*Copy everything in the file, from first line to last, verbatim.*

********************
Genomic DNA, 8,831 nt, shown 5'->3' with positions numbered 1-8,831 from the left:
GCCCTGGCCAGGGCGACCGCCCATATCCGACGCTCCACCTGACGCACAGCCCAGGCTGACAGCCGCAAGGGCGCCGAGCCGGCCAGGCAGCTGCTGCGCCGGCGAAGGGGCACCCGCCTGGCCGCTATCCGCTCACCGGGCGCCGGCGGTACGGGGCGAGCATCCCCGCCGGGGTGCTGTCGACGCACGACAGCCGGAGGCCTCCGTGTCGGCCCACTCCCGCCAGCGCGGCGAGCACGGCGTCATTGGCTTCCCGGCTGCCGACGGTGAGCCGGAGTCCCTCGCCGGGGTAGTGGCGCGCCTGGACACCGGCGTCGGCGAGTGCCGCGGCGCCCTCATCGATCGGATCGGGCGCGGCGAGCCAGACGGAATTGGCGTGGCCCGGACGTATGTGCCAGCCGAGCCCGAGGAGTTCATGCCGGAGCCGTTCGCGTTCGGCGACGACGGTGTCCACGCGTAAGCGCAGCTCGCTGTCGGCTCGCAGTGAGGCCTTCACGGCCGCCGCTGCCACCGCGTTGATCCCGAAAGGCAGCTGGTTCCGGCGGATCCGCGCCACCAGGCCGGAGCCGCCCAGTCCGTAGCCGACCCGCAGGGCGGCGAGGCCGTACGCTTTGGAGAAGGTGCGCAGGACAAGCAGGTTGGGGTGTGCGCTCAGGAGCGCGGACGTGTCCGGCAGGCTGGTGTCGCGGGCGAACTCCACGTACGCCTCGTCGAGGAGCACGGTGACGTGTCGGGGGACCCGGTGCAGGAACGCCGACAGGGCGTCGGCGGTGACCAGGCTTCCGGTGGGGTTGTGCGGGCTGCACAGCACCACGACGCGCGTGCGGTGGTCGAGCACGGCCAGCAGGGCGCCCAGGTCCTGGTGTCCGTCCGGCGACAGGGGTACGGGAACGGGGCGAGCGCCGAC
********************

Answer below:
Genomic DNA, 8,831 nt, shown 5'->3' with positions numbered 1-8,831 from the left:
GCCCTGGCCAGGGCGACCGCCCATATCCGACGCTCCACCTGACGCACAGCCCAGGCTGACAGCCGCAAGGGCGCCGAGCCGGCCAGGCAGCTGCTGCGCCGGCGAAGGGGCACCCGCCTGGCCGCTATCCGCTCACCGGGCGCCGGCGGTACGGGGCGAGCATCCCCGCCGGGGTGCTGTCGACGCACGACAGCCGGAGGCCTCCGTGTCGGCCCACTCCCGCCAGCGCGGCGAGCACGGCGTCATTGGCTTCCCGGCTGCCGACGGTGAGCCGGAGTCCCTCGCCGGGGTAGTGGCGCGCCTGGACACCGGCGTCGGCGAGTGCCGCGGCGCCCTCATCGATCGGATCGGGCGCGGCGAGCCAGACGGAATTGGCGTGGCCCGGACGTATGTGCCAGCCGAGCCCGAGGAGTTCATGCCGGAGCCGTTCGCGTTCGGCGACGACGGTGTCCACGCGTAAGCGCAGCTCGCTGTCGGCTCGCAGTGAGGCCTTCACGGCCGCCGCTGCCACCGCGTTGATCCCGAAAGGCAGCTGGTTCCGGCGGATCCGCGCCACCAGGCCGGAGCCGCCCAGTCCGTAGCCGACCCGCAGGGCGGCGAGGCCGTACGCTTTGGAGAAGGTGCGCAGGACAAGCAGGTTGGGGTGTGCGCTCAGGAGCGCGGACGTGTCCGGCAGGCTGGTGTCGCGGGCGAACTCCACGTACGCCTCGTCGAGGAGCACGGTGACGTGTCGGGGGACCCGGTGCAGGAACGCCGACAGGGCGTCGGCGGTGACCAGGCTTCCGGTGGGGTTGTGCGGGCTGCACAGCACCACGACGCGCGTGCGGTGGTCGAGCACGGCCAGCAGGGCGCCCAGGTCCTGGTGTCCGTCCGGCGACAGGGGTACGGGAACGGGGCGAGCGCCGAC